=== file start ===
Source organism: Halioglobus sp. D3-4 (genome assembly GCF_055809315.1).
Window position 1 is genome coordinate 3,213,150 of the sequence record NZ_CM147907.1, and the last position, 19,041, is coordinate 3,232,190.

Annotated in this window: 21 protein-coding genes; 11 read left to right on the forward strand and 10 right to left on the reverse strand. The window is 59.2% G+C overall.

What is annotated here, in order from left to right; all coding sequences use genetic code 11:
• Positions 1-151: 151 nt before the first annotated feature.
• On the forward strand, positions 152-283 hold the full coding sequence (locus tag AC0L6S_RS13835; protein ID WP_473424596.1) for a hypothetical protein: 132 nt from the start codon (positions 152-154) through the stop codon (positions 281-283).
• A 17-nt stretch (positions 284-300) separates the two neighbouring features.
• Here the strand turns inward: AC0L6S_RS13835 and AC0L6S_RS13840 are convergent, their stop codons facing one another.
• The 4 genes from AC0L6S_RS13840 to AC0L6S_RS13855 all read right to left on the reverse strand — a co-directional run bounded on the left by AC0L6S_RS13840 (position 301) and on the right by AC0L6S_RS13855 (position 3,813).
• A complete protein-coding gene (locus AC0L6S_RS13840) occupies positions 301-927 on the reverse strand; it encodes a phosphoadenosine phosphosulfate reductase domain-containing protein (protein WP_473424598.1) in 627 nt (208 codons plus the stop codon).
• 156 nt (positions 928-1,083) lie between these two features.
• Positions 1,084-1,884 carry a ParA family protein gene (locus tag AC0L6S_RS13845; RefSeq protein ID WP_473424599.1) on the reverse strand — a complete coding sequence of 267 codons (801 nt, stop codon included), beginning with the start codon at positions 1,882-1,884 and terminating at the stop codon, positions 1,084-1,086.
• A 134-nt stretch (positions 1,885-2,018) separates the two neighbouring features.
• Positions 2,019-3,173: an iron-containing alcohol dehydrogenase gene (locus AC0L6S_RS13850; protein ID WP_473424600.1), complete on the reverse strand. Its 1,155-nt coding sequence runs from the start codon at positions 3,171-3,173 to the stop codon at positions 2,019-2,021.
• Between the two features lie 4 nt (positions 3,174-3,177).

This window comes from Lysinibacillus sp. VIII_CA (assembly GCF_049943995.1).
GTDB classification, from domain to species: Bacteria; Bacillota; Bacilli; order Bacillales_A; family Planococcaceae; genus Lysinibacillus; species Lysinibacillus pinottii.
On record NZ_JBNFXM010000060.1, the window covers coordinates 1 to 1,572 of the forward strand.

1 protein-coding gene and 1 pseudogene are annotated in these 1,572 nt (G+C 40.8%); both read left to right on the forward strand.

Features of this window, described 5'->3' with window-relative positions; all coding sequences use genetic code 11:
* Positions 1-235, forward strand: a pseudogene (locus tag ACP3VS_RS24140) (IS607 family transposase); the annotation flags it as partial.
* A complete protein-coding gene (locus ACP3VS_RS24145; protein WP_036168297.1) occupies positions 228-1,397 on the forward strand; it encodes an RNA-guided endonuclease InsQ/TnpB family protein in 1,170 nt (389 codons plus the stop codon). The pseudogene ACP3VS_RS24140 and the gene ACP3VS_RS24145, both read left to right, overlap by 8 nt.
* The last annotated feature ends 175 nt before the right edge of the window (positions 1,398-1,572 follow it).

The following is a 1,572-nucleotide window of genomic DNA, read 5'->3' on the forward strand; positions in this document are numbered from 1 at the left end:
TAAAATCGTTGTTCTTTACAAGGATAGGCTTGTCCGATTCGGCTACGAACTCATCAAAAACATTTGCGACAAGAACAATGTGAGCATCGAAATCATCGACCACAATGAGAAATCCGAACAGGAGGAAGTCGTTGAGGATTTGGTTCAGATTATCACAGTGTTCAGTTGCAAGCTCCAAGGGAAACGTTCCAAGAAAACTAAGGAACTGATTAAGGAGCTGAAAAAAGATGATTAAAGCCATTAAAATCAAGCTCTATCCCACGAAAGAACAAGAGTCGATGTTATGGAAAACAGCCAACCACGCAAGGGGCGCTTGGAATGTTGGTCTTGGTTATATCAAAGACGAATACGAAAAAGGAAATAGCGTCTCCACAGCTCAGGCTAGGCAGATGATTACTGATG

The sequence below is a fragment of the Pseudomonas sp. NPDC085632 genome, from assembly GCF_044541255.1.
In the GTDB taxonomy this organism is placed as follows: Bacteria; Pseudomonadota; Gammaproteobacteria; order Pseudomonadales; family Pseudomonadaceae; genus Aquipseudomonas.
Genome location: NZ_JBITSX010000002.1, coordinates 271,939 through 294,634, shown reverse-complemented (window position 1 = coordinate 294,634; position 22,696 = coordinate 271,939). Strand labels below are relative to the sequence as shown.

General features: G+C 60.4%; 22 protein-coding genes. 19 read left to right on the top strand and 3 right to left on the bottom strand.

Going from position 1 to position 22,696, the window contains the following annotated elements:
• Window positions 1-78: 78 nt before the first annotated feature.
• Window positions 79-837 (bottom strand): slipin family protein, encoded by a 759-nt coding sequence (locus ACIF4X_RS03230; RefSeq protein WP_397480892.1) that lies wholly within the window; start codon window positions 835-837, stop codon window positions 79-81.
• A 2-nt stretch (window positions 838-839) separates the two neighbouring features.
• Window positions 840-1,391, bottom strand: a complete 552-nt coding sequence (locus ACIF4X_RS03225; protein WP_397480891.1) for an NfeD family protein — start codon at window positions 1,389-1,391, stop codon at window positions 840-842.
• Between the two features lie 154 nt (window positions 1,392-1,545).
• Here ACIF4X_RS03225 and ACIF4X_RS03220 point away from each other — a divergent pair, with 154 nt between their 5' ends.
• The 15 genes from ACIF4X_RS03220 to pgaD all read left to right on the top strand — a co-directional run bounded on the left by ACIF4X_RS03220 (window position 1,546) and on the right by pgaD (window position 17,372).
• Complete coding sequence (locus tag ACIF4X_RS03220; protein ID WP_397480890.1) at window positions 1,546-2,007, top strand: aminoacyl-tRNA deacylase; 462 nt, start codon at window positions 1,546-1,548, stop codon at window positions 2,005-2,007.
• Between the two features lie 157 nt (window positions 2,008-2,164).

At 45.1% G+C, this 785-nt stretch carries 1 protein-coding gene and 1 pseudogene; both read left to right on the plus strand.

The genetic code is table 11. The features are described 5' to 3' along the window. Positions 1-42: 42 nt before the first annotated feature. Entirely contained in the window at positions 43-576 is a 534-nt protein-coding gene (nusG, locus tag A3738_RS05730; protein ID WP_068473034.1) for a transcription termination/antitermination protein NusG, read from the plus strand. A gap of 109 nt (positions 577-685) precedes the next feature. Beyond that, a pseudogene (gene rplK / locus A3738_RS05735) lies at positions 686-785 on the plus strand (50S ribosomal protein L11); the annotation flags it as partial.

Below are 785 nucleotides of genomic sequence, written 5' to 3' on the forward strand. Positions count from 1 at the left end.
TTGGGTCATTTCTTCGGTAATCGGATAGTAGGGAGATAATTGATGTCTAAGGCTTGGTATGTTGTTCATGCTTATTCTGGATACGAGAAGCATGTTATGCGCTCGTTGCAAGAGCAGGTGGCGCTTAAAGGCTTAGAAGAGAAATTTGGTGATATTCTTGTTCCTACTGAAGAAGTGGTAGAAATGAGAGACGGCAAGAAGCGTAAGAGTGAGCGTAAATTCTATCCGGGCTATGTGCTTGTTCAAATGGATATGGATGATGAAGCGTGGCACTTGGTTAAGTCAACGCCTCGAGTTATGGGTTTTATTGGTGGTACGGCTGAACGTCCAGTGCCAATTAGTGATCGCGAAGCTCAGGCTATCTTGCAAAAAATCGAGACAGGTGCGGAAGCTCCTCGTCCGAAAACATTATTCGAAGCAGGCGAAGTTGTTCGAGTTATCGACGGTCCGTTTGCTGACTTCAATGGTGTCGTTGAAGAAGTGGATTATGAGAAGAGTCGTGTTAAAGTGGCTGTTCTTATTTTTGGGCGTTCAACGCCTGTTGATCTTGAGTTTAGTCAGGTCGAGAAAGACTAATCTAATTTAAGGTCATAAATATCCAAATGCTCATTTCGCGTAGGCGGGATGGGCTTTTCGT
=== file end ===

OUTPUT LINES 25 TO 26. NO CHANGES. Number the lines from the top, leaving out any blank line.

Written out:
TAAAATCGTTGTTCTTTACAAGGATAGGCTTGTCCGATTCGGCTACGAACTCATCAAAAACATTTGCGACAAGAACAATGTGAGCATCGAAATCATCGACCACAATGAGAAATCCGAACAGGAGGAAGTCGTTGAGGATTTGGTTCAGATTATCACAGTGTTCAGTTGCAAGCTCCAAGGGAAACGTTCCAAGAAAACTAAGGAACTGATTAAGGAGCTGAAAAAAGATGATTAAAGCCATTAAAATCAAGCTCTATCCCACGAAAGAACAAGAGTCGATGTTATGGAAAACAGCCAACCACGCAAGGGGCGCTTGGAATGTTGGTCTTGGTTATATCAAAGACGAATACGAAAAAGGAAATAGCGTCTCCACAGCTCAGGCTAGGCAGATGATTACTGATG

The sequence below is a fragment of the Pseudomonas sp. NPDC085632 genome, from assembly GCF_044541255.1.